F.3d 1006, 1020 (9th Cir. 2012) (en banc); Sierra Club v. Babbitt, 65 F.3d 1502, 1505 (9th Cir. 1995). During the formal consultation process, the “[f]ormulate its biological opinion as to whether the action, taken together with cumulative effects, is likely to jeopardize the continued existence of listed species or result in the destruction or adverse modification of critical habitat.” 50 C.F.R. § 402.14(g)(4).
If the FWS concludes that jeopardy or adverse modification is likely, then any take resulting from the proposed action is subject to section 9 liability (unless that take is authorized by other provisions of the Act not relevant here). See Sierra Club v. Babbitt, 65 F.3d at 1505; Defenders of Wildlife v. EPA, 420 F.3d 946, 966 (9th Cir. 2005), rev’d on other grounds by Nat’l Ass’n of Home Builders v. Defenders of Wildlife, 551 U.S. 644 (2007).
Although a federal agency or project applicant is “technically free to disregard the Biological Opinion and proceed with its proposed action,. . . it does so at its own peril (and that of its employees), for ‘any person’ who knowingly ‘takes’ [a member of] an endangered or threatened species is subject to substantial civil and criminal penalties, including imprisonment.” Bennett v. Spear, 520 U.S. 154, 170 (1997); see also San Luis & Delta- Mendota Water Auth. v. Salazar, 638 F.3d 1163, 1170 (9th Cir. 2011) (“[T]he determinative or coercive effect of a Biological Opinion stems directly from the Service’s power to enforce the no-take provision in ESA § 9 . . . .”).
(1) specify the impact [i.e., the amount or extent] of the incidental taking on the species;
(2) specify the “reasonable and prudent measures” that the FWS considers necessary or appropriate to minimize such impact; [and];
(3) set forth “terms and conditions” with which the action agency must comply to implement the reasonable and prudent measures . . . . Or. Natural Res. Council v. Allen, 476 F.3d 1031, 1034 (9th Cir. 2007) (quoting 16 U.S.C. § 1536(b)(4); 50 C.F.R. § 402.14(i)).
“Significantly, the Incidental Take Statement functions as a safe harbor provision immunizing persons from Section 9 liability and penalties for takings committed during activities that are otherwise lawful and in compliance with its terms and conditions.” Ariz. Cattle Growers’ Ass’n, 273 F.3d at 1239 (citing 16 U.S.C. § 1536(o)).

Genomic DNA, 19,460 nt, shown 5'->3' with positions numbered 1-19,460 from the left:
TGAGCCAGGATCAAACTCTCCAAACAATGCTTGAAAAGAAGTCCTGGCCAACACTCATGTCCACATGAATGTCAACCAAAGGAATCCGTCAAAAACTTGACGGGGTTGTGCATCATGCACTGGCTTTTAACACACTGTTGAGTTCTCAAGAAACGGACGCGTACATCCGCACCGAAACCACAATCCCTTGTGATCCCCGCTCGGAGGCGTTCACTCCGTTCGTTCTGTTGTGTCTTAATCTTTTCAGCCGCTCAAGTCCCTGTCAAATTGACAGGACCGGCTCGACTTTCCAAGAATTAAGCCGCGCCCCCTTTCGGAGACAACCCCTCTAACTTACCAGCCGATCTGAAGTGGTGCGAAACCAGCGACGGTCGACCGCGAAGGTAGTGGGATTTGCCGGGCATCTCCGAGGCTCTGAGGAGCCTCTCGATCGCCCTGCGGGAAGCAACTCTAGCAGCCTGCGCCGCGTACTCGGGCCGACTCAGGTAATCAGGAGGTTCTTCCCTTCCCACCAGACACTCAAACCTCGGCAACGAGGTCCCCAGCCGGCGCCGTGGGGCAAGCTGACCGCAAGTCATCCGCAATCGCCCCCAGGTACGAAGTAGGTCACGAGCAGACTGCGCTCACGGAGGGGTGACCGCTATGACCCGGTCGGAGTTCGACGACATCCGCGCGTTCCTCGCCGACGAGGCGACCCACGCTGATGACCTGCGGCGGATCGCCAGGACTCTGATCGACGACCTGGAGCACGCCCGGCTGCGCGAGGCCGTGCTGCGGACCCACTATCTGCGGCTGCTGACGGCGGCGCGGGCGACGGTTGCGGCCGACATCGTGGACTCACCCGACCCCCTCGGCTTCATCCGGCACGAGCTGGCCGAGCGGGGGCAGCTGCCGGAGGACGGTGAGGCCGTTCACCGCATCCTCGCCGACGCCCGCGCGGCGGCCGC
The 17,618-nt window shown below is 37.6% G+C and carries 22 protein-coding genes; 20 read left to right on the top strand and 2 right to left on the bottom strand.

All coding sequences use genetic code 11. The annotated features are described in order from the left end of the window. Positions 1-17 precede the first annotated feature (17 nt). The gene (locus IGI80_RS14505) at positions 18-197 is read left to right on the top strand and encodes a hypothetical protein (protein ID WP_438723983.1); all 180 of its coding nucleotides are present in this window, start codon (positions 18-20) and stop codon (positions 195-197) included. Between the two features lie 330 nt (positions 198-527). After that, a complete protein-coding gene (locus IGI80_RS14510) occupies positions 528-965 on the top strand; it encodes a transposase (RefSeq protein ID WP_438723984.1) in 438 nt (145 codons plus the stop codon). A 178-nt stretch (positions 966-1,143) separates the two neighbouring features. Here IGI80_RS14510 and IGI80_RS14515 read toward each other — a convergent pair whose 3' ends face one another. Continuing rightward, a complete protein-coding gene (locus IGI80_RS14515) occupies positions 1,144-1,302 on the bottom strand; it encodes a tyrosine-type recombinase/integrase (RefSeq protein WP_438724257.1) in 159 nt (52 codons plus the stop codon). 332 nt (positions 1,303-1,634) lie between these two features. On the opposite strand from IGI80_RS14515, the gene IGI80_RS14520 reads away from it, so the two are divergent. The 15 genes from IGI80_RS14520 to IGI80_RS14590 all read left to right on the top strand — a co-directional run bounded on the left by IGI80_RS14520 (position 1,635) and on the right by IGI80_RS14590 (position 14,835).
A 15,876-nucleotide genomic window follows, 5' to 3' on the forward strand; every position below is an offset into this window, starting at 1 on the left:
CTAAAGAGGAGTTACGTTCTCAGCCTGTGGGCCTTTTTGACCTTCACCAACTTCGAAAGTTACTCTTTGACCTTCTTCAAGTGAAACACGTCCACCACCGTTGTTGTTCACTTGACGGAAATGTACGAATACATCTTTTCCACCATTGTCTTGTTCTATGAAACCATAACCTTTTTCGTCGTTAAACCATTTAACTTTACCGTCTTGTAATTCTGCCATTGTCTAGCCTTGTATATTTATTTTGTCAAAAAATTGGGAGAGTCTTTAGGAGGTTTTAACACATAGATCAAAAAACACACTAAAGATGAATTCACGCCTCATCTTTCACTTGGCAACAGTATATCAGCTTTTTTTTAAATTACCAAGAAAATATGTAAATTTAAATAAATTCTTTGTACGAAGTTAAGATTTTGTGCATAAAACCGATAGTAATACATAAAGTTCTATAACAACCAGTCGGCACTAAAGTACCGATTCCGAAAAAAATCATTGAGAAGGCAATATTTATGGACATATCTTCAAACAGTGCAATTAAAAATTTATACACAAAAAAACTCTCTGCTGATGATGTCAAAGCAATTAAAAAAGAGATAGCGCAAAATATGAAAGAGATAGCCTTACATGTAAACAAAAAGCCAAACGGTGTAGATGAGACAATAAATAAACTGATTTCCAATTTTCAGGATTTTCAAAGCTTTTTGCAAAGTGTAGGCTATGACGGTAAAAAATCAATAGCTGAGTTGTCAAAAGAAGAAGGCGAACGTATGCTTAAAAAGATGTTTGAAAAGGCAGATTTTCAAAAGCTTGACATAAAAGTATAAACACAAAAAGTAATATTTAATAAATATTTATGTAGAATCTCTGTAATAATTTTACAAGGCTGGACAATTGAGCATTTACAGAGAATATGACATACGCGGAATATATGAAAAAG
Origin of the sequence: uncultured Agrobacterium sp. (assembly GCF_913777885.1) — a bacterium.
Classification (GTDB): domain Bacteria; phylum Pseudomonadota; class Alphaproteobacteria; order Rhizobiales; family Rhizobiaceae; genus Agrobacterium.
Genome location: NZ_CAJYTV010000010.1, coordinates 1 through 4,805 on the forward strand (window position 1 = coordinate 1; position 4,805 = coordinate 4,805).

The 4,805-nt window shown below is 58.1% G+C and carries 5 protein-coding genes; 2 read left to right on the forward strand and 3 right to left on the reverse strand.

ESA regulations further require federal agencies and project applicants to “monitor the impacts of incidental take” by “report[ing] the progress of the action and its impact on the species” to the FWS. 50 C.F.R. § 402.14(i)(3). If the amount or extent of incidental taking is exceeded, the action agency “must immediately reinitiate consultation with the FWS.” Allen, 476 F.3d at 1034-35 (citing 50 C.F.R. §§ 402.14(i)(4), 402.16(a)). The action agency must also reinitiate consultation if the proposed action “is subsequently modified in a manner that causes an effect to the listed species or critical habitat that was not considered in the biological opinion.” 50 C.F.R. § 402.16(c); see also Defenders of Wildlife v. Flowers, 414 F.3d 1066, 1070 (9th Cir. 2005). When reinitiating of consultation is required, the original biological opinion loses its validity, as does its accompanying incidental take statement, which then no longer shields the action agency from penalties for takings. See Allen, 476 F.3d at 1037; U.S. Fish & Wildlife Serv. & Nat. Marine Fisheries Serv., Endangered Species Consultation Handbook: Procedures for Conducting Consultation and Conference Activities under Section 7 of the Endangered Species Act 4-23 (1998) [hereinafter ESA Handbook].
Once again, as always when dealing with the BLM or DOI in regard to matters concerning our natural Environment and America’s wildlife on Public Lands, we find these government agencies in contempt, both ethically and legally. This is a nation government by Law, and these agencies ignore this law in total!
Public Lands in America
America’s taxpayers’ Want Wild Horses on Our Public Lands. . . American taxpayer’s DO NOT WANT our Public Lands destroyed for short-term profits!
There are no endorsed or legitimate technical reports, authentic range management reports of what is referred to as good-science, or legal aspects that support the roundup of wild horse herds taken off of Public Lands. It is simply a convoluted estimating and contrived situation (i.e. which gives consent to something wrong based on falsehoods and misinformation) by BLM management, driven by the Cattleman’s Lobby and the Sportsman Lobby, among other lobby groups; Unfortunately, this leads to the obvious – our Public Lands environments’, wildlife, and biosphere’s are being ruined daily by decision’s made by falsehoods and lies by the BLM and DOI.
There exist several reasons to stop the rounding up of wild horses off Public Lands! But first and foremost, and throughout “all” the information in accord with the certification of wild horse herds (or HMA), one must acknowledge the very primary reason for the HMA’s to exist — American taxpayers support this distinct and overall priority to keep the Wild Horse Herds as they are, and government should leave them alone in total!
BTW The origination of the HMA’s, to protect the Wild Horse Herds on Public Lands, was passed unanimously in the Senate and Congress, and with approval of the overall American taxpaying public. Nothing has changed; well, nothing except politician’s who currently support corporations on our Public Lands and unethical government agencies who manage our Public Lands via criminality and special favors conducted.
There exists no priority what so ever for our Public Lands to be taken over by corporations, welfare ranchers, or foreign corporations, ongoing currently and ALL SUBSIDIUZED by America’s taxpayer money! (i.e. Did any of you vote for this – this author certainly did not and would not!)